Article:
BC Hydro: Just Give Me My Fucking Bill, OK?

Every month, I receive an email from BC Hydro. Here it is.

I can:

  • Make a payment (from your bank account by entering transit number, instituion number, and account number — essentially paying by cheque, in 2022 … but, okay)
  • See my payment options (Online banking, direct withdrawal, pre-authorized payments, equal payment plan, credit card, by mail, at a Service BC location (outside the Lower Mainland), Electronic Funds Transfer — fair enough, but I have never used any of these; I just want to see the bill, get the amount, and pay via my bank’s site)
  • View your detailed bill — yes, please! I mean, can’t you just attach it to the email? Thanks.
  • View your electricity use — this would, presumably, be on my bill
  • Join Team Power Smart. Um, what?
  • Set up pre-authorized payments — fair enough
  • Phone scam info. Okay, but you sent me an email
  • Payment options for my bill (again?)
  • Move or cancel account
  • How to read my detailed bill — well, if I had the bill I’d be able to follow along, right?
  • Get help. I feel I need it at this point. But probably not the kind of help they have in mind

I want to view my bill — I don’t care so much how “detailed” it is, and wish they’d just attached it to the email, but I click or tap the button. This is what I see, after signing in:

Keep in mind that I clicked/tapped a button in the email that said “View your detailed bill”. I kind of expect that I might, you know, see my bill. But no. I won’t bother to inventory the absolute mess of information that is irrelevant to my task here. Here is what I have to scan to find, every month:

Question: How is “View my bill” distinct from the original “View your detailed bill”? Where along the way did I lose the detail? What detail? Is it important? Okay, well, I guess I’ll settle for my dumbed-down bill: remember, all I really want is the amount so I can … oh yeah, pay the bill.

So I click/tap the teensy little button that BC Hydro apparently does not want me to see — for reasons I can’t guess. Don’t they want my money? Why is “Starting a Challenge” or “Joining the Team” (is this the Electricity Olympics?), or contests, or consumption — only the last 7 days, mind you; is this a teaser for the “detail” initially mentioned … why are any of these things and more, more important than what I was initially promised? Wait, what was that? Oh yeah, my bill. So, the microscopic button leads here:

This is only the content that fits on my 5K display. But once again, I’ve been sold a false promise: “View my bill” actually should read “Display yet another messy page of crap that really has nothing to do with your bill or anything else you might be interested in” — but maybe that (a) didn’t fit in the button; and (b) would have been too large a target, distracting from the truly important information on the page, like kWh and the projected cost of my next bill.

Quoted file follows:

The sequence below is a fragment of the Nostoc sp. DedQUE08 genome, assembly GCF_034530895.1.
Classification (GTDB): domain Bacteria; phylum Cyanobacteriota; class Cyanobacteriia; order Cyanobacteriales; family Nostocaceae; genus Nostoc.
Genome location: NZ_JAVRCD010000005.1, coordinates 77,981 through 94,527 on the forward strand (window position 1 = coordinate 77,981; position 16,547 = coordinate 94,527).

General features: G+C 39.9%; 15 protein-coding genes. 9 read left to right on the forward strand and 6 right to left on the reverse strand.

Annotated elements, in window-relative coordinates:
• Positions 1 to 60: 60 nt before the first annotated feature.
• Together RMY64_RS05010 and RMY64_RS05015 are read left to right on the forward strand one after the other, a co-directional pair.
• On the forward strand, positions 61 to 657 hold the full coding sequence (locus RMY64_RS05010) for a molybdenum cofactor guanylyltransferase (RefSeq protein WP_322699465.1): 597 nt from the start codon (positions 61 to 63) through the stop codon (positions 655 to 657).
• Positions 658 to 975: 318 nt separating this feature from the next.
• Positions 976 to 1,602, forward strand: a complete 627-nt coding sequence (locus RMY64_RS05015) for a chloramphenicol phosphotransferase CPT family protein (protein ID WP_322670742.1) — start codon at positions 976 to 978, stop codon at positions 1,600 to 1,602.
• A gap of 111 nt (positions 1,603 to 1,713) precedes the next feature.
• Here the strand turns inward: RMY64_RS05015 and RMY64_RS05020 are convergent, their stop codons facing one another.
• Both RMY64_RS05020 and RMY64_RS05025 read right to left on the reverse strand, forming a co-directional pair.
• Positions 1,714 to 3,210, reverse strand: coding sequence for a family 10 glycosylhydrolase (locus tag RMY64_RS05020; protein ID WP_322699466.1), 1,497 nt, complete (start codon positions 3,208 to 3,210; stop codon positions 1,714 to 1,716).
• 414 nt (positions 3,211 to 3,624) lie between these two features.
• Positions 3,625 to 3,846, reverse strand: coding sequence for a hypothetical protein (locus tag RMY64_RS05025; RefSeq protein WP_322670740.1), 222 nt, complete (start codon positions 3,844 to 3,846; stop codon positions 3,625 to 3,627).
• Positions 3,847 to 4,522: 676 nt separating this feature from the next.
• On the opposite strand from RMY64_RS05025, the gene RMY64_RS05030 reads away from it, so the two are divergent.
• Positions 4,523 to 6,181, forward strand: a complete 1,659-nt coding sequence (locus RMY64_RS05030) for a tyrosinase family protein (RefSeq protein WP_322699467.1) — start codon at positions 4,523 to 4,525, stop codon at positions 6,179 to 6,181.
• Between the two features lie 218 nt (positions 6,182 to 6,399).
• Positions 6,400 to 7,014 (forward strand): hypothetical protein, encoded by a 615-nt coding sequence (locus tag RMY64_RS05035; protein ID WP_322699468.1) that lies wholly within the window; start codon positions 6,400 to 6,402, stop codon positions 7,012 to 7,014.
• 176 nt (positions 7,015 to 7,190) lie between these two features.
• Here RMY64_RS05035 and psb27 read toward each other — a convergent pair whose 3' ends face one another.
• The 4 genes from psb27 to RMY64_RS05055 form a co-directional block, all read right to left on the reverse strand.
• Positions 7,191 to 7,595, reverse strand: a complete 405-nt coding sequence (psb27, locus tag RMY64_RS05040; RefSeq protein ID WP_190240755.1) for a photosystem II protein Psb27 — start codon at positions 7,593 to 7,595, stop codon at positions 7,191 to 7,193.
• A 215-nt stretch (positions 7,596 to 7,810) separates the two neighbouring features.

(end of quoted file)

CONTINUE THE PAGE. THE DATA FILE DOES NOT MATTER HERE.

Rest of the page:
It seems that a once-a-month task provides just enough time to forget exactly where the thing I was looking might be located on the page (as far as I recall, this mess hasn’t changed in years; the incompetent consultants who put this together may have long-since retired to a tropical isle). But oh yeah, there it is!

Recall: I have been offered:

  1. “View your detailed bill” (email)
  2. “View my bill” (after authentication … also, why has “your” changed to “my”?)
  3. “View PDF bill”

So clicking/tapping the link, will I see my/your detailed/not-detailed/summary bill? It’s a mystery but at last I have reached my destination.

Dear BC Hydro: Just Attach My (Your?) Fucking Bill To The Email, OK?

iOS Weather Apps for Vancouver

I was nipping across Carrall Street for a guilty pleasure the other night and ran into the fellow who’s helped out at Glory Food Market since years before I moved into the neighbourhood. I suppose we were both feeling unimaginitive, as Oscar Wilde may or may not have thought, or at least said, but he said he doubted he’d be able to go for a cycle that evening, as he had the night before when he had been caught in rain. I said I thought he was safe in that respect, and he replied, you never know. Actually, you do, I said.

Well, almost. Thanks to a nifty weather service called Forecast, one can, on their iPhone or other device, get a very specific prediction of precipitation for the next hour :


I have found this aspect of the service to be fairly accurate. Overall, however, my experience with Forecast, and iOS weather apps in general, has been fraught. As a result I’ve turned into something of a weather app junkie. It seems a lot of others have as well, and the field is crowded. But it seems particularly difficult for most of them to get things right. For me, at the simplest level this means the ability to tell me accurately whether or not I need to carry an umbrella for the day. This is an important question in Vancouver for much of the year, and it is surprising how often most of the apps get it wrong, in my experience—and entirely anecdotally, but consistently enough over the course of a couple of years to be quite noticeable.

It is also surprising how tempting it is to try to live with the apps that sport a nifty user experience, or at least a beautiful data display. Weather apps are not usually “deep,” or I’m normally only interested in the initial display which purports to answer my basic question above; so interaction design—behaviour—is usually not bad, or not central. (I have quickly discarded those apps where it has been.) I have always been particular about the design of software, down to their icons: I am even loathe to ugly up my Springboard (or Dock) with anything but the best-finessed set of pixels. Luckily, I’ve found that there is generally a good correlation between the quality of  app design and  functionality.

Except for weather apps, or the predictions they provide for Vancouver. There are some nicely designed entrants, like Yahoo! Weather (although it has a lousy icon):


Unfortunately this app, along with almost all the others, cannot seem reliably to predict rain, and it doesn’t really matter how lovely an app looks if it doesn’t work. There is the Apple Weather app: it is easy to look at and I think it has been unfairly maligned, as it in my experience no less accurate than most of the others: